After dreaming of the kings of old and imagining what the entire city must have looked like in its heyday, I move on to the next item on our program.

We stumble onto a film set in the Kuthodaw pagoda.
Trudy has left a bit earlier and is already looking at marionettes in some stalls on the other side of the road. Subsequently she cannot get rid of the sales ladies anymore and I have to play the “bad cop” routine and take her with me. The Atumashi monastery is very nearby and we don’t have to go out of our way to pay it a visit, and that’s a good thing, because it has been completely rebuilt in 1996 by forced labour and is not much to look at. The Incomparable Monastery was the last religious project of king Mindon and the original was one of the most beautiful monasteries in Myanmar. It was destroyed by fire in 1890 and only the brick base and stairs remained. The Buddha image inside is the only interresting thing nowadays, because it is not a copy. It used to have a diamond in its forehead, but the gem disappeared when the British claimed the city in 1885, probably the doing of a looter. We don’t spend much time here and soon we are walking towards the Kuthodaw pagoda.
Every heavy stone page of the Largest Book in the World is kept safe in its own little tower.
We are hardly on our way when our trishaw driver comes up to us, asking if he can take us to the hotel later on. I have already promised him this when he dropped us here, but since we are not done yet he will have to wait a little bit longer. The ladies selling marionettes have spotted Trudy again and have another go at selling their goods, but for $25 we still don’t have a deal.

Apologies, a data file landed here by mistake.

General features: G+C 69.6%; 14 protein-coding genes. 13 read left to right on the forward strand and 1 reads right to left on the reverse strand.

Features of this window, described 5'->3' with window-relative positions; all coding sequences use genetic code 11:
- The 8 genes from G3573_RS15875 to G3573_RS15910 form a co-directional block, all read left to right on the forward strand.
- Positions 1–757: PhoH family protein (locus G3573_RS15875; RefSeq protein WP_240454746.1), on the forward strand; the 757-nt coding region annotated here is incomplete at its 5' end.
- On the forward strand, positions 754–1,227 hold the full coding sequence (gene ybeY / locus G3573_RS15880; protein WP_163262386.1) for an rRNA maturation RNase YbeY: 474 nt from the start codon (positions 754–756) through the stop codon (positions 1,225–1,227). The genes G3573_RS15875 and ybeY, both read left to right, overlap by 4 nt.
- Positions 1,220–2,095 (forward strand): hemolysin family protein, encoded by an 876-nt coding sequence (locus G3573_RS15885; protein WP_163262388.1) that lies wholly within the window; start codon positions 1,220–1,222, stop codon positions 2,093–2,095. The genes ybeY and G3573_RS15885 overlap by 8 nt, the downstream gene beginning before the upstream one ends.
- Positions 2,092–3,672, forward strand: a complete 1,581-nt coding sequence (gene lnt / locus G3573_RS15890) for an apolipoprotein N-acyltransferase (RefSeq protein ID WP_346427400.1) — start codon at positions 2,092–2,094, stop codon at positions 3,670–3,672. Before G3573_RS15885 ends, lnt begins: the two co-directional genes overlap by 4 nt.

When we get to the “Largest Book in the World” we first take a break to have a drink. We have become loyal Star Cola drinkers since we set foot on Burmese soil, because it is 4 to 8 times cheaper than Coca Cola, which must be imported from Thailand. Coca Cola doesn’t directly supply Myanmar with their fizzy drink, but everybody knows (even the people at the Coca Cola headquarters can’t be oblivious) that Thailand re-sells their product to Myanmar.

This man is resting inside the Kuthodaw pagoda.
Star Cola used to be called Pepsi, but since it is being manufactured in Myanmar the name has been changed.

With our thirst quenched we now enter the Kuthodaw pagoda, where 700 marble slabs contain the Tripitaka, the holy Buddhist texts. It took eight years to carve the texts that, when written on A4 paper would be a book of 15,000 pages, into the stone slabs. Hence the nickname of the pagoda. From the moment we enter the temple complex we are accompanied by four girls that are selling postcards and they are very tenacious, because they won’t give up. On the left side of the main hallway a filmcrew is recording a television series of some sort, I guess it won’t be called As the World Turns, because that title is probably a bit too revolutionary...

When I am putting on my shoes again, the girls explain to me that the many-coloured flag with the pattern of beams and cross-beams is the old Burmese flag, but that it is officially replaced by the red and blue with stars and the wheat ear.

Another pagoda, another postcard vendor, this one we met in the Sandamuni pagoda.